Northerners – a History: Leeds Literary Festival

On Thursday lunchtime, surrounded by rich brown shelving stacked with a temptation of books, Brian Groom took us on a journey through time.

The location was fitting. The Leeds Library was founded in 1768, and is the oldest surviving example of a subscription library in the British Isles. We were surrounded by Northern history,

Groom is a journalist and an expert in regional affairs. He has held various posts at the Financial Times, been editor of Scotland on Sunday, but his career started at the Goole Times. He clearly sees himself as a Northerner. Returning to his Northern roots in Lancashire after retirement, he decided to write about the history of the North.

His forty-five minute exposition of the history of Northern England for Leeds Literary Festival took us from the prehistoric to the present day. His whirlwind tour gave hardly time to pause for thought, but we were left in little doubt that the North has always been significant – even though this significance has not always been recognised.

As Groom pointed out, for many people the significance of the North began during the Industrial Revolution. I have never adhered to this view. You cannot visit Lindisfarne, Whitby or Fountains Abbey without noting the impact they had. However, there were a few gems here that made me realise I had underestimated the significance of the North.

Evidence of the largest animal ever to walk on British soil was found on Whitby beach. Alan the Dinosaur, named after Alan Gurr, who found the fossil, lived in Northern England at least 170 million years ago. Nearby, in Scarborough, the country’s oldest house, thought to be a hunting lodge, was found.

According to Groom, Cartimandua, Queen of the Brigantes, deserves to be as famous as Boudica. Cartimandua, also a 1st century Celtic leader, led the Brigantes, who were the largest tribe in Britain. Centred on what is now Yorkshire, she was able to keep her territory safe from Roman annexation for thirty years.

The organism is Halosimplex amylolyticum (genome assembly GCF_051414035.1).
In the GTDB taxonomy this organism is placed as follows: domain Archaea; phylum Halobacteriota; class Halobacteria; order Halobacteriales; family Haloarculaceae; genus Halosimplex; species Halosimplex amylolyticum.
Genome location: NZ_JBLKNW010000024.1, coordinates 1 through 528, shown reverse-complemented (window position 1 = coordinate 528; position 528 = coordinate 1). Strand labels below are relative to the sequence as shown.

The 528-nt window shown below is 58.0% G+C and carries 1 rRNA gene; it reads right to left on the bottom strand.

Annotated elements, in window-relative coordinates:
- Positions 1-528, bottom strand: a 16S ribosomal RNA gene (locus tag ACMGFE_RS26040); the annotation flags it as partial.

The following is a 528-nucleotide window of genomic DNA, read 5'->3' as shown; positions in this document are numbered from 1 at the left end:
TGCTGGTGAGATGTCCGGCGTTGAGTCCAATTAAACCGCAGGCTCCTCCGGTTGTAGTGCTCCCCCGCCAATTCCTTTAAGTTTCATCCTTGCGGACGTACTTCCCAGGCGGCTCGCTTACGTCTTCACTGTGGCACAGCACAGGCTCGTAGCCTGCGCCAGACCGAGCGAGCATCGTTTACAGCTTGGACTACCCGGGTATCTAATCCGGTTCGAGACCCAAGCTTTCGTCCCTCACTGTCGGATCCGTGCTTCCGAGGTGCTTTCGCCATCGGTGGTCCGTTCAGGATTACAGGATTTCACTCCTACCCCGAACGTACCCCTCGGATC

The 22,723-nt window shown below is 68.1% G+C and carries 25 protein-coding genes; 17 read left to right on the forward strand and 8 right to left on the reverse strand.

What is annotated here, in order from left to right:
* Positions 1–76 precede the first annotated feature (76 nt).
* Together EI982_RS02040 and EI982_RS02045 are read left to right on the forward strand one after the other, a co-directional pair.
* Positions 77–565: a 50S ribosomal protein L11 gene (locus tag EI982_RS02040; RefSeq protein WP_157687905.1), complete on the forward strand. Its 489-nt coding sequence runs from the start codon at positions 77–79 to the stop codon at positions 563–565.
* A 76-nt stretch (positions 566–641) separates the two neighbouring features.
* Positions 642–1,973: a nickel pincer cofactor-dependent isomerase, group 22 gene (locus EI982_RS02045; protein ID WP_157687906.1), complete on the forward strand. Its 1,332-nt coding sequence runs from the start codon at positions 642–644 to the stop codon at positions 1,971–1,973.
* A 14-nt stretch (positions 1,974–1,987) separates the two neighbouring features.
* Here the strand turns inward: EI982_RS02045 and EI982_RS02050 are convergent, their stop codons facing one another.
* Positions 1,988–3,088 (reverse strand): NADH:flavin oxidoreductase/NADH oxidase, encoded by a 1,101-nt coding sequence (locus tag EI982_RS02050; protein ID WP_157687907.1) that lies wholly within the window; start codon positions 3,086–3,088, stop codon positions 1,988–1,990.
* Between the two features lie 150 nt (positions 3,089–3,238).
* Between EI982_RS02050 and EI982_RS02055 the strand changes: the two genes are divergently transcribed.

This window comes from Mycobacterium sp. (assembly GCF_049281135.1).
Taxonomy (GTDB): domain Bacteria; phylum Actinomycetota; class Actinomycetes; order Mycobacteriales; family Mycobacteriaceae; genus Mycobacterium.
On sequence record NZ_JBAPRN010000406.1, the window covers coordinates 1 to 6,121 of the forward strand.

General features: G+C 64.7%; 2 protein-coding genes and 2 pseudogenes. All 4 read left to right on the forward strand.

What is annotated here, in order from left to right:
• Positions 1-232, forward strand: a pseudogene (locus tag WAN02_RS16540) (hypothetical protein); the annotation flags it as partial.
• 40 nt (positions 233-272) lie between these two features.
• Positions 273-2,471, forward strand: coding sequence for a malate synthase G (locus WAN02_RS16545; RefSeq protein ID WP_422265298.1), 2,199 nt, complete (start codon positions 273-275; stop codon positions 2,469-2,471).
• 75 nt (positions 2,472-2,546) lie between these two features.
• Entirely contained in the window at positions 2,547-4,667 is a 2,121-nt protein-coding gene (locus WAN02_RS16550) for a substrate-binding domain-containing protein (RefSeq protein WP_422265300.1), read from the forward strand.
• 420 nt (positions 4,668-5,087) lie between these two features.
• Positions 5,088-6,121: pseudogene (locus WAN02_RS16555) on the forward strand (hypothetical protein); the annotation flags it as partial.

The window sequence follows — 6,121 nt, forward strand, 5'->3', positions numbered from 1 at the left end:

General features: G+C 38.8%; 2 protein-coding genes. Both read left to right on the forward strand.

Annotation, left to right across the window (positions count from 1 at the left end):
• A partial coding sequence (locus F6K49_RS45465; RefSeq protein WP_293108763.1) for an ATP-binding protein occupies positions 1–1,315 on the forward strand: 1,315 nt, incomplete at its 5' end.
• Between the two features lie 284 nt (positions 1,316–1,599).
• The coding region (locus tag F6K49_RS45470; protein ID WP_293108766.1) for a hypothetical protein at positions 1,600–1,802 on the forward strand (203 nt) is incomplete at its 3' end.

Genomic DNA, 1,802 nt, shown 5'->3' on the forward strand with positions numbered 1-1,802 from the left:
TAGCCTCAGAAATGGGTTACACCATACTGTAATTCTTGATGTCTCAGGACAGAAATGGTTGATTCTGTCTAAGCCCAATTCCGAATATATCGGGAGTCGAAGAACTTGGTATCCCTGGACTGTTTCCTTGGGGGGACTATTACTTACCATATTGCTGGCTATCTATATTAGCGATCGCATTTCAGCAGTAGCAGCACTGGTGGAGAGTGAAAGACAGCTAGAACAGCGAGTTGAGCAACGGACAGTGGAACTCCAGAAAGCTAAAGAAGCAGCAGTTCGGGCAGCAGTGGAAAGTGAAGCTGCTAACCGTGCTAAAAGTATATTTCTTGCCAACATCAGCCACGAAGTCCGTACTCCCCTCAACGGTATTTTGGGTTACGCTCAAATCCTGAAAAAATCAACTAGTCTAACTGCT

I was intrigued by Brian Groom’s description of the Kingdom of Northumbria. The Kingdom existed from the seventh to tenth centuries and had expanded to include Elmet, present day West Yorkshire. According to Broom, The Anglo-Saxon kingdom was Europe’s leading cultural and intellectual centre. The most significant power in Britain at the time, if it had continued we might now live in a northern-centric England.

History here was not just political. We were reminded of the great scientists and cultural figures who have come from the North. Perhaps the Industrial Revolution would never have happened without the likes of Richard Arkwright and John Smeaton.

Wordsworth, the Brontes and Gaskell were lauded as literary greats. Musical greats included the Beatles, Manchester Scene. Pulp and Arctic Monkeys. Whatever field you consider, it is clear that the North has produced great achievers.

Groom was conscious that he was speaking in Leeds. He reminded us that on different occasions, Charles Dickens had described Leeds as great and then beastly. Leeds Town Hall almost was given as an example of the formation of great Victorian cities. However, Groom reminded us that it had almost bankrupted Leeds, despite being a blueprint for other great buildings. The massive investment was something he put down to oneupmanship when the City of Leeds saw Bradford’s St George’s Hall.

At the end of his talk, Groom invited questions from the audience. In his responses, he explained motivation and the writing process. As a child, he had travelled across the North with his father, who was in sales. He had come to see the North as a whole. Given the frequency of debates about north-south divides, he was surprised how little has been written about the North as an entity.

He left us pondering what lies ahead for the North. He recognised the improving status of Leeds, but wondered what if the government will really diminish the north-south divide in their attempts to level up.

Northerners: A History, from the Ice Age to the Present Day, by Brian Groom, will be published on April 14th.

Photographs by Debbie Rolls.

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